On April 13, Microsoft released an update for Microsoft Office Outlook 2007 that addresses performance problems with large mailboxes. The Microsoft article “Description of the update for Outlook 2007: April 13, 2007” discusses what the patch fixes. I regularly use three different Outlook 2007 profiles against three different Exchange Server organizations, and I've occasionally noticed poor performance on one particular server. I eagerly installed the patch and found that, as promised, it helped improve the performance of Outlook 2007 on that server. However, I decided to experiment a bit and found an even more dramatic improvement from doing something that I’d never done before: I turned off Cached Exchange Mode.
I decided to turn off cached mode after receiving an email message from a friend who was extolling the virtues of using the online mode; among the benefits he mentioned was the nice break from email when he was flying or in other environments where he couldn’t get a live network connection! I have a desktop computer that enjoys good connectivity but has limited disk space, so I thought I’d give online mode a try and see how my experience went.
As with most other Outlook users, I welcomed with open arms the advent of Cached Exchange Mode in Office Outlook 2003 because it smoothed over bumps in network or server performance, along with giving me a reliable offline copy of my mailbox data. Turning cached mode off to get better performance seems a little counterintuitive, especially since the reported problems with Outlook 2007 all had to do with performance on the client and not with cached mode itself. The problem was caused by changes the Outlook team made in Outlook 2007 to better support Windows Desktop Search. When working with large .ost or .pst files, Outlook 2007’s performance could be significantly slowed, sometimes in unpredictable ways. The recent update improves Outlook performance with these large files, and in my testing (and in reports from other users and Microsoft MVPs), it seems to do a great job. I commend Microsoft for moving quickly to address this problem instead of making users wait for a full service pack release.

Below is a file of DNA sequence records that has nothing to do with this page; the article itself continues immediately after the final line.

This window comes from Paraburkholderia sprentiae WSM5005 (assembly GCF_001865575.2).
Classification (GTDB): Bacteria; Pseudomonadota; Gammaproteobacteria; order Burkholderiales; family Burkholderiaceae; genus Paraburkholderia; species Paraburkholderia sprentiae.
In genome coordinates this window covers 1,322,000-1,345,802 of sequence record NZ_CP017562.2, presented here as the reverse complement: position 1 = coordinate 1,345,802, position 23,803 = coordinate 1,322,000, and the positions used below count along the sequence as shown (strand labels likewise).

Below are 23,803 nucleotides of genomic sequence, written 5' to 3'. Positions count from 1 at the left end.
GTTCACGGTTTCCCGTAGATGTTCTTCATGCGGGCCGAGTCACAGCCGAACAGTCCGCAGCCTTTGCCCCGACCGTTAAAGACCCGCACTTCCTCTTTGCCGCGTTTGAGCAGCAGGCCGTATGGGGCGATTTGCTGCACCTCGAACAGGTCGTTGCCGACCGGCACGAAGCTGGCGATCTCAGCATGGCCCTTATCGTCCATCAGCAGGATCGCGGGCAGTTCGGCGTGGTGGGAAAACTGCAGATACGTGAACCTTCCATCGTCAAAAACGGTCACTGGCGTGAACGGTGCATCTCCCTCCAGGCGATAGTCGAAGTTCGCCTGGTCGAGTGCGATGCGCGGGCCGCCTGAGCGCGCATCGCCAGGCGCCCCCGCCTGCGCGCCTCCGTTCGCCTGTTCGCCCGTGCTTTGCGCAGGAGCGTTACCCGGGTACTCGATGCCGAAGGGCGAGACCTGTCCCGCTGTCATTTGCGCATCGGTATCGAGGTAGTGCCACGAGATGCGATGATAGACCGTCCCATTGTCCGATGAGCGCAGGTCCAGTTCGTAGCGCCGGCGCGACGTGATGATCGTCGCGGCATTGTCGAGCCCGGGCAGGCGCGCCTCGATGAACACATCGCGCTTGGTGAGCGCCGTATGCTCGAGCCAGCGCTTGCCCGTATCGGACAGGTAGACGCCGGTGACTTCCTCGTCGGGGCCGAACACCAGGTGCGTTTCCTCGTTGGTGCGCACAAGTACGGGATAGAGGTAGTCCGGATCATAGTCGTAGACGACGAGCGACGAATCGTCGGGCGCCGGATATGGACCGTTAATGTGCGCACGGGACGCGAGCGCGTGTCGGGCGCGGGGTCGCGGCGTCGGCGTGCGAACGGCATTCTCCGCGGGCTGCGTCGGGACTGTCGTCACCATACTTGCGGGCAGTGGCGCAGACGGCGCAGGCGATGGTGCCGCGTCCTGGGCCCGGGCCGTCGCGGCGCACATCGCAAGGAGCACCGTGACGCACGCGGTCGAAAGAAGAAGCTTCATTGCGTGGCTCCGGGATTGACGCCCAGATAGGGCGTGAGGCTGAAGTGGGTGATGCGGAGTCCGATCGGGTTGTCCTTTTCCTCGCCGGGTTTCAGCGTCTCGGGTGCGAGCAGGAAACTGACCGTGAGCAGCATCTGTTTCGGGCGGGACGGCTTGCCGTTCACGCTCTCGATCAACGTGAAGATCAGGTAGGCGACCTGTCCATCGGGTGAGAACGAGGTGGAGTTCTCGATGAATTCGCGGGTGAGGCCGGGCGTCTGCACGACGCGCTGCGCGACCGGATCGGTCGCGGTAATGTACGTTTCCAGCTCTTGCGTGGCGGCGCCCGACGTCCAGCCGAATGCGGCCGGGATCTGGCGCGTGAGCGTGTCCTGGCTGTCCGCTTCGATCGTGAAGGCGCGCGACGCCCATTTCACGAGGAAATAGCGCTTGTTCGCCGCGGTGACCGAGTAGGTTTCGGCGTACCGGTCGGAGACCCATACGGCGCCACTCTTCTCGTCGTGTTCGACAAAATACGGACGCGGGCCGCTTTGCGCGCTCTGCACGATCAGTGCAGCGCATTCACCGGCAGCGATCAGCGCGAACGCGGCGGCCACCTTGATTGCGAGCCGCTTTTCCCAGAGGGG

What about my testing? My experience with online mode has been good so far because all three of the servers I use with this machine are lightly loaded, well-maintained, and well-connected to the network. I plan to keep cached mode active on my laptops because when I travel I often need offline access to email—to say nothing of the horrors of finding connections in random locations around the world! Cached mode is also required if you want to use Outlook’s Junk E-mail Filter; it doesn’t run when Outlook is in online mode. Furthermore, cached mode offers the advantage that your email delivery appears to continue without interruption unless the server is completely unavailable. Don’t underestimate the importance of this last advantage; many users (and administrators, and Help desk personnel) have found it to be the best reason to stick with cached mode.